1. Michael Jordan Retired From Basketball at the Age of 30 for the First Time

After a wildly successful nine seasons with the Chicago Bulls, Jordan announced his retirement in 1993, saying that he had lost a desire to continue to play the sport.

It was a decision that shocked the world of basketball and was not at all expected.

One reason for Jordan’s sudden departure was attributed to the death of his father three months earlier.

Jordan’s father was murdered while at a highway rest area by two teenagers that were later convicted of the crime.

Having been very close to his father, Jordan left the sport of basketball to pursue a career in baseball, a dream his father had always had for him.

In 1994, Jordan signed with the Chicago White Sox, a minor league team that was also owned by the man who owned the Chicago Bulls (and chose not to cancel Johnson’s basketball contract.)

The following year, Michael Jordan returned to basketball and his old team, the Chicago Bulls.

He infamously announced his return to the court with a two-word press release: “I’m back,” was all it said.

2. Michael Jordan Retired From Basketball at the Age of 36 for the Second Time

Michael Jordan’s second retirement happened after the 1999 basketball season came to a close.

Though the reasons for his retirement were less clear than the first time, there was speculation that he was again losing interest in the sport and tiring of all the fame surrounding him.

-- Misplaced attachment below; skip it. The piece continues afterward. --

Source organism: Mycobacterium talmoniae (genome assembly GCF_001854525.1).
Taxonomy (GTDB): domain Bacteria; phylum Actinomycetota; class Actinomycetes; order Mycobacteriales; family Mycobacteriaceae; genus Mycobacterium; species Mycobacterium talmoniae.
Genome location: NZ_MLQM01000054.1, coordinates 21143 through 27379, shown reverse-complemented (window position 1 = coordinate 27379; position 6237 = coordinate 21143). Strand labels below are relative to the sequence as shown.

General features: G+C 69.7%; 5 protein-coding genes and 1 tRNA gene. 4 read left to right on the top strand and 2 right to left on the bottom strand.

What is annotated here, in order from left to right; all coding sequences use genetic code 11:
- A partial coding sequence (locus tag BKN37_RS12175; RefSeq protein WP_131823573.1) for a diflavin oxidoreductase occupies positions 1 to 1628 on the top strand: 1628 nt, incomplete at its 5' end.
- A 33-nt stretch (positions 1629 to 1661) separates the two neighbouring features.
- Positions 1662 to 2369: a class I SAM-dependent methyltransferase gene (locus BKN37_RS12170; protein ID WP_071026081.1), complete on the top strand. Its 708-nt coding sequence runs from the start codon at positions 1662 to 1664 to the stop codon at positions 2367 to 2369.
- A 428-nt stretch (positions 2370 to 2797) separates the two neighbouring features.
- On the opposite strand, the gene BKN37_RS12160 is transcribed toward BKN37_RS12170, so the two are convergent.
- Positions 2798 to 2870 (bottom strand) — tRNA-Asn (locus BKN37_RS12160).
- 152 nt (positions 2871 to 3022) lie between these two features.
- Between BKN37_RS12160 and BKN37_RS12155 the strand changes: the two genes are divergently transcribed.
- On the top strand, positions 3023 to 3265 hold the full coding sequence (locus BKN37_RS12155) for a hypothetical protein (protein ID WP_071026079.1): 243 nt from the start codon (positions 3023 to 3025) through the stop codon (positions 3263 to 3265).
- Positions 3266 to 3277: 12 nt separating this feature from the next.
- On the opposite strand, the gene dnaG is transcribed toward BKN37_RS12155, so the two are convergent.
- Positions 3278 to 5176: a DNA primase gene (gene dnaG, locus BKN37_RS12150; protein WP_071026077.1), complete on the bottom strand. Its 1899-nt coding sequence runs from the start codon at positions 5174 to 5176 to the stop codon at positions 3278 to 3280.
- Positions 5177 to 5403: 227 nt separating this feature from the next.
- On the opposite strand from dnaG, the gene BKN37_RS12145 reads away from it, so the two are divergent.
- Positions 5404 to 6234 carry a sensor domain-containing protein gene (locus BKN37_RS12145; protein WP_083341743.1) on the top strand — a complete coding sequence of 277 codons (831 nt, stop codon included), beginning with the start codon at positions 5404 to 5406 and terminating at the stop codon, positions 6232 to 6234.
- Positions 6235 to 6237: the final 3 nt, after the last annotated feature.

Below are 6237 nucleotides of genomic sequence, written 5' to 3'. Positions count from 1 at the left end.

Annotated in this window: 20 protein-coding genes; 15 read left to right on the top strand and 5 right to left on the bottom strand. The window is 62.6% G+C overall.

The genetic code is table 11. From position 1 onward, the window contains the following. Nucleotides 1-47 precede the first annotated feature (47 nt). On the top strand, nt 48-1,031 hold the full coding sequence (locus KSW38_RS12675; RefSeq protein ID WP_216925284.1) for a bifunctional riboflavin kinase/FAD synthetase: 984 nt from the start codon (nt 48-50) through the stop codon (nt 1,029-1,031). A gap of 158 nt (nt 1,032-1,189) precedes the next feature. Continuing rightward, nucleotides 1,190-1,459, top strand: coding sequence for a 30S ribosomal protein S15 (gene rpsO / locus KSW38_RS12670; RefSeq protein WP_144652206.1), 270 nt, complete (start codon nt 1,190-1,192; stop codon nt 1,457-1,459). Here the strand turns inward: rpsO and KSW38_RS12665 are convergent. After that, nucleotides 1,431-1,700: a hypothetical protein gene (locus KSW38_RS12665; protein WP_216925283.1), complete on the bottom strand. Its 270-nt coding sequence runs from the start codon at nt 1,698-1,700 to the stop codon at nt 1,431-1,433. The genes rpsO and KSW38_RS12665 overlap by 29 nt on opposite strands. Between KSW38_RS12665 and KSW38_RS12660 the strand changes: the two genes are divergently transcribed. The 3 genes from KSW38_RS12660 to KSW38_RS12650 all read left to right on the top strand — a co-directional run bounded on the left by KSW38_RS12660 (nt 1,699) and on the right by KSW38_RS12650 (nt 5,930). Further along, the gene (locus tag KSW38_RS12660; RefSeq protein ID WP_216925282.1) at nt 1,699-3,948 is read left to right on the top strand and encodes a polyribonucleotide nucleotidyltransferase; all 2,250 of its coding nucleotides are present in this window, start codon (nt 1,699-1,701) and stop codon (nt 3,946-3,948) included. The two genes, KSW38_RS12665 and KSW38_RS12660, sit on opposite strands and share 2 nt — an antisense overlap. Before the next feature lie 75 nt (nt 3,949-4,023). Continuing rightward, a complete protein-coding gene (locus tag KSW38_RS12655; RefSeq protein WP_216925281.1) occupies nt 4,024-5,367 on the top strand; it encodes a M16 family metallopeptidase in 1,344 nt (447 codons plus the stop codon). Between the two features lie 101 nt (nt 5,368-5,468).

He also was likely frustrated by the impending lockout and the departure of some of his fellow players, like Scottie Pippen.

During his retirement, Jordan became co-owner of the Washington Wizards, the team that he would eventually come out of retirement to play for, where his famed, fifteen-season career would eventually end.

3. Michael Jordan Retired From Basketball at the Age of 40 for the Last Time in His Basketball Career

Finally, after playing for the Washington Wizards for only two seasons, Michael Jordan made the decision to retire from the basketball court after the 2002-2003 season came to a close.

Since he made the announcement early in the season, fans and fellow team members had a chance to prepare.

During his final season on the court, every one of the Washington Wizards games was sold out, bringing in crowds of over 21,000 to watch him in action.

His final game against the Philadelphia 76ers was played in Philadelphia in a sold-out arena. The players from the opposing team intentionally fouled him so he would be able to make his final free throws in front of his adoring fans.

At the end of the game, the crowds, players, coaches, and even referees gave Michael Jordan a three-minute long standing ovation.

Knowing this would be his last and final retirement, people the world over mourned his departure and celebrated all he had brought to the sport over the last several decades.

About THE AUTHOR

David Bolton

With multiple family members currently in senior living facilities, David is in the trenches every week, learning the ins and outs of nursing homes, assisted living, memory care, and general senior living.

Read more about David Bolton